Evaluation of Atherosclerotic Cardiovascular Disease Before Transplantation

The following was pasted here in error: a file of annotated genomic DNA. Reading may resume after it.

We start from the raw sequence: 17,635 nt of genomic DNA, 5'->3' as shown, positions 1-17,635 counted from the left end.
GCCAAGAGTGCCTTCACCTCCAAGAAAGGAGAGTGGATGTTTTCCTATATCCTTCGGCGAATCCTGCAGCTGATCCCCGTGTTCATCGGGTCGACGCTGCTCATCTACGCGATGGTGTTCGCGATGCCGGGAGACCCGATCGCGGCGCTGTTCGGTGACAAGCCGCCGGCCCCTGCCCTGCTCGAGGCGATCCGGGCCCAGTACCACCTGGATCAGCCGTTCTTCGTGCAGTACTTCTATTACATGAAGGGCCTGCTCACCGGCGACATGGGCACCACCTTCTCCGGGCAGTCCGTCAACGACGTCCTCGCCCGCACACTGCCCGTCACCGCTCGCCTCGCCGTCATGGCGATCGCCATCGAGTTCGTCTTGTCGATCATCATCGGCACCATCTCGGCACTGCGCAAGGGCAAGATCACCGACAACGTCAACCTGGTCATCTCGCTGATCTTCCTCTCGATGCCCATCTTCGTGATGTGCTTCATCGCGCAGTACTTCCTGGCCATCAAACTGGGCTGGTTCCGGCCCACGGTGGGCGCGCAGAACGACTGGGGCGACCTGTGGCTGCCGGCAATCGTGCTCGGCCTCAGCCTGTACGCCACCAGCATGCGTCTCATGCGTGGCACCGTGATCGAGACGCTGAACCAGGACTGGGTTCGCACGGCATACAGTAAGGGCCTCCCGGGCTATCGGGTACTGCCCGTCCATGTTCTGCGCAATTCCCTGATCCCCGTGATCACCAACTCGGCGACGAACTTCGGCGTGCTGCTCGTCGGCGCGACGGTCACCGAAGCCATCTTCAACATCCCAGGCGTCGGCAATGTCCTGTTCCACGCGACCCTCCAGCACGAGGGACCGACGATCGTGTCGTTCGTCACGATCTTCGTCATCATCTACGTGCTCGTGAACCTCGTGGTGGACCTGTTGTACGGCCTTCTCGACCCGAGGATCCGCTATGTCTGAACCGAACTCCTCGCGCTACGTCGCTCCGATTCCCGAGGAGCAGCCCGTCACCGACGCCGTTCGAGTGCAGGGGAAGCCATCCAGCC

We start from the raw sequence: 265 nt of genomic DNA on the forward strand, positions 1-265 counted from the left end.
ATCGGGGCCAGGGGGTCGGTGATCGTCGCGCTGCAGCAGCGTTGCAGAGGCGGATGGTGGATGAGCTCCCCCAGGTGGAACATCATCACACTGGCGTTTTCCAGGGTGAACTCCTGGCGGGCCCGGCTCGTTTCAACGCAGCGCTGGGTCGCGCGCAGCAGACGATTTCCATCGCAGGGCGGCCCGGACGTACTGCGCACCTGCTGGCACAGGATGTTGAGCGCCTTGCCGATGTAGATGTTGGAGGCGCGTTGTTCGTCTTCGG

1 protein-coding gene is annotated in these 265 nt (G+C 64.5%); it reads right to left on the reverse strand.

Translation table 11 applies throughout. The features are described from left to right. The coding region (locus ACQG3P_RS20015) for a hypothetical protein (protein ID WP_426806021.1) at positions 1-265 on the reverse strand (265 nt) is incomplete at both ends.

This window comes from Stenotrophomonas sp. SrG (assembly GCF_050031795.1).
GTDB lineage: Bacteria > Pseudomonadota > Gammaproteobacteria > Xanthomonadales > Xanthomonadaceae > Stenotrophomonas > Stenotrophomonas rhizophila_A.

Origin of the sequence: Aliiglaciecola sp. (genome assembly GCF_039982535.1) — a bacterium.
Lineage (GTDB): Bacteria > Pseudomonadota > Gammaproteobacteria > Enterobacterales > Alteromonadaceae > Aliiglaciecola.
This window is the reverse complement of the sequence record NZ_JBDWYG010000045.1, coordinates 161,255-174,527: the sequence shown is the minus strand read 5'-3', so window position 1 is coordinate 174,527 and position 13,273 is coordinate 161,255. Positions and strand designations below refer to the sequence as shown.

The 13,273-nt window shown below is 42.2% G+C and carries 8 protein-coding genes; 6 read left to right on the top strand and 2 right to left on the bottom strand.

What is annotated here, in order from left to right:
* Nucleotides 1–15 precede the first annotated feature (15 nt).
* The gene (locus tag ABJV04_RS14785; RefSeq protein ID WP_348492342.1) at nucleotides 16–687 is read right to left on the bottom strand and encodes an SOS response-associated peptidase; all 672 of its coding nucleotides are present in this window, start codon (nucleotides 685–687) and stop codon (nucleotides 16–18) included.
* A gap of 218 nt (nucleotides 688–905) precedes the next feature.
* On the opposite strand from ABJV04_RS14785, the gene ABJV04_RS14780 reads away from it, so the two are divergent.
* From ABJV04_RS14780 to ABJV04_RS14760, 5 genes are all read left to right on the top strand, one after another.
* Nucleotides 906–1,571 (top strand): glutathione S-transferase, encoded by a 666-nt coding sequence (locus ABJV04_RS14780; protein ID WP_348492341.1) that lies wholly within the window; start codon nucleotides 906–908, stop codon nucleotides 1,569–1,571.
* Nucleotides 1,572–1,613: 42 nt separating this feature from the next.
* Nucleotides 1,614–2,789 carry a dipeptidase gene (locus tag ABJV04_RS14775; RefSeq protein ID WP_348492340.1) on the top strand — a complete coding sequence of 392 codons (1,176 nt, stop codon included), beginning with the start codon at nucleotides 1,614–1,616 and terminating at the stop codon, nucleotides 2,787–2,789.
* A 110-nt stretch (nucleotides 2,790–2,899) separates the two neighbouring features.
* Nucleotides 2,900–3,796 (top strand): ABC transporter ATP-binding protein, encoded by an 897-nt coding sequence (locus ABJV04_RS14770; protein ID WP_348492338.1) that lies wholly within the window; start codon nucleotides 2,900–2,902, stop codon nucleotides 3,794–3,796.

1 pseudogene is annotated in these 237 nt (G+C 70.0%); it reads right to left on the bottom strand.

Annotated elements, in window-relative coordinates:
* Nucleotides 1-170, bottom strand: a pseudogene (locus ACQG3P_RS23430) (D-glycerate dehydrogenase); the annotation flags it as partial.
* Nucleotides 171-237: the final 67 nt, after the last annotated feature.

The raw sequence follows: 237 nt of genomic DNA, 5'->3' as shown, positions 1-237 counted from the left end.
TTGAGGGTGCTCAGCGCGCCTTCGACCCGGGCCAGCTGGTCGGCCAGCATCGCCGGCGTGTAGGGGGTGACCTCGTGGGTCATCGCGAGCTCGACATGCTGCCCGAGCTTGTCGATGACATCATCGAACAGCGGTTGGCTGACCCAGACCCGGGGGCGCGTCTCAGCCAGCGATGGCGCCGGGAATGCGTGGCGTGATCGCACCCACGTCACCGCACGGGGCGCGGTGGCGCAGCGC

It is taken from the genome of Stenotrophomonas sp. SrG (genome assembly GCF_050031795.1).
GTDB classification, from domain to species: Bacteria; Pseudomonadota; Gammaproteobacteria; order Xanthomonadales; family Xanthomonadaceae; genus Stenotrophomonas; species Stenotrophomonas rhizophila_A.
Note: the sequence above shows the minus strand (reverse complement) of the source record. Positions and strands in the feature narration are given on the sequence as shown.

Given the high incidence of preexisting ASCVD in the ESRD population, screening for such disease remains an important part of the transplant evaluation before surgery. Such investigations generally include electrocardiography, echocardiography, provocative stress testing, and cardiac catheterization when needed as the standard of care. Nevertheless, the efficacy of such an approach has been debated because patients awaiting transplantation have high mortality rates despite careful preselection. Hage and coworkers examined mortality outcomes in 3700 patients with ESRD referred to a single center for transplantation. The mean age of the cohort was 48 years, and 42% were female. Stress myocardial perfusion imaging (MPI) was performed in 60% and coronary angiography in 7%. Over a period of 30 months, 17% of the cohort died. Interestingly, neither the presence nor severity of coronary disease as defined by angiography predicted survival. Coronary revascularization did not affect survival, either, except in patients with three-vessel disease. The best predictor of death was left ventricular ejection fraction (LVEF), as measured by gated myocardial perfusion imaging, with 2.7% mortality increase for each 1% ejection fraction decrease. Conversely, Bergeron and colleagues studied the outcome of 485 patients with CKD who had undergone dobutamine stress echocardiography (DSE) as part of an evaluation for transplantation and who were followed for more than 2 years. Almost 40% of the patients died during the follow-up period. Patients with more extensive ischemia had inferior outcomes compared with those with lesser degrees of ischemia and also those with a normal stress testing. By multivariate analyses, the percentage of ischemic segments on DSE was an independent predictor of all-cause mortality. Vanrenterghem et al. reported the prognostic power of stress MPI in 150 patients with ESRD being evaluated for kidney transplantation with known coronary anatomy based on angiography. An abnormal MPI result was present in 85% of patients, 30% had LVEF of less than 40%, and 40% had multivessel coronary artery disease using angiography. After 3 years, 35% of patients had died. Low ejection fraction, left ventricular dilatation, and diabetes mellitus were all associated with higher mortality. In a multivariate model, abnormal MPI results (low LVEF or abnormal perfusion) and diabetes alone were independent predictors of death, whereas number of narrowed arteries using coronary angiography was not. Thus MPI was a strong predictor of all-cause mortality in patients with ESRD. In truth, as a consequence of the observation that cardiovascular disease is the major cause of mortality in the peritransplant period, most transplant programs insist on echocardiography and provocative stress testing as a prerequisite for listing.